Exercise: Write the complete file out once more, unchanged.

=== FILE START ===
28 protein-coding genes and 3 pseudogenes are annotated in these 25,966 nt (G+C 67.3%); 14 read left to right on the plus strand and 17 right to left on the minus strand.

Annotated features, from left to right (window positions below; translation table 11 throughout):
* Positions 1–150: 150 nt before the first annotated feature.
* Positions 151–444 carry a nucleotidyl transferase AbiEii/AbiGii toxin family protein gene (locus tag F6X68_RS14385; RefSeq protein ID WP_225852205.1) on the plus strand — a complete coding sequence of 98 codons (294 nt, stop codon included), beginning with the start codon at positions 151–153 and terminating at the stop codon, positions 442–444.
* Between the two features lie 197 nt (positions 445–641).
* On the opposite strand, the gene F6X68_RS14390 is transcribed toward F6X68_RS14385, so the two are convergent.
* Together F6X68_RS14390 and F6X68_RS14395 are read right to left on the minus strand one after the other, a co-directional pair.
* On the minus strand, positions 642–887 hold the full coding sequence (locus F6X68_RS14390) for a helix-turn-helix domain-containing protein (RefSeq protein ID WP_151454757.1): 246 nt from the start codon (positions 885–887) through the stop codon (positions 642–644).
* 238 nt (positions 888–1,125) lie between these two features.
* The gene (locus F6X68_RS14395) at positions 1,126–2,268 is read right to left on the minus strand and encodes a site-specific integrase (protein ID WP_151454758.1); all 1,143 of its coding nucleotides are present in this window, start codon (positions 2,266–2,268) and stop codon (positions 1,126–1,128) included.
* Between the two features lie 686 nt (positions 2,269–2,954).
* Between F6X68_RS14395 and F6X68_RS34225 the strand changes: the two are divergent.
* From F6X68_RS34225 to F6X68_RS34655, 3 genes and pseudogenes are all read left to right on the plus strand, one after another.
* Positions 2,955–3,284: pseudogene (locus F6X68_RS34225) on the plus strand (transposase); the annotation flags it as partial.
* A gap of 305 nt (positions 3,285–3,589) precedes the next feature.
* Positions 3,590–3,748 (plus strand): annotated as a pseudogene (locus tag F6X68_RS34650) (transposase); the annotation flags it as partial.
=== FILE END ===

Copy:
28 protein-coding genes and 3 pseudogenes are annotated in these 25,966 nt (G+C 67.3%); 14 read left to right on the plus strand and 17 right to left on the minus strand.

Annotated features, from left to right (window positions below; translation table 11 throughout):
* Positions 1–150: 150 nt before the first annotated feature.
* Positions 151–444 carry a nucleotidyl transferase AbiEii/AbiGii toxin family protein gene (locus tag F6X68_RS14385; RefSeq protein ID WP_225852205.1) on the plus strand — a complete coding sequence of 98 codons (294 nt, stop codon included), beginning with the start codon at positions 151–153 and terminating at the stop codon, positions 442–444.
* Between the two features lie 197 nt (positions 445–641).
* On the opposite strand, the gene F6X68_RS14390 is transcribed toward F6X68_RS14385, so the two are convergent.
* Together F6X68_RS14390 and F6X68_RS14395 are read right to left on the minus strand one after the other, a co-directional pair.
* On the minus strand, positions 642–887 hold the full coding sequence (locus F6X68_RS14390) for a helix-turn-helix domain-containing protein (RefSeq protein ID WP_151454757.1): 246 nt from the start codon (positions 885–887) through the stop codon (positions 642–644).
* 238 nt (positions 888–1,125) lie between these two features.
* The gene (locus F6X68_RS14395) at positions 1,126–2,268 is read right to left on the minus strand and encodes a site-specific integrase (protein ID WP_151454758.1); all 1,143 of its coding nucleotides are present in this window, start codon (positions 2,266–2,268) and stop codon (positions 1,126–1,128) included.
* Between the two features lie 686 nt (positions 2,269–2,954).
* Between F6X68_RS14395 and F6X68_RS34225 the strand changes: the two are divergent.
* From F6X68_RS34225 to F6X68_RS34655, 3 genes and pseudogenes are all read left to right on the plus strand, one after another.
* Positions 2,955–3,284: pseudogene (locus F6X68_RS34225) on the plus strand (transposase); the annotation flags it as partial.
* A gap of 305 nt (positions 3,285–3,589) precedes the next feature.
* Positions 3,590–3,748 (plus strand): annotated as a pseudogene (locus tag F6X68_RS34650) (transposase); the annotation flags it as partial.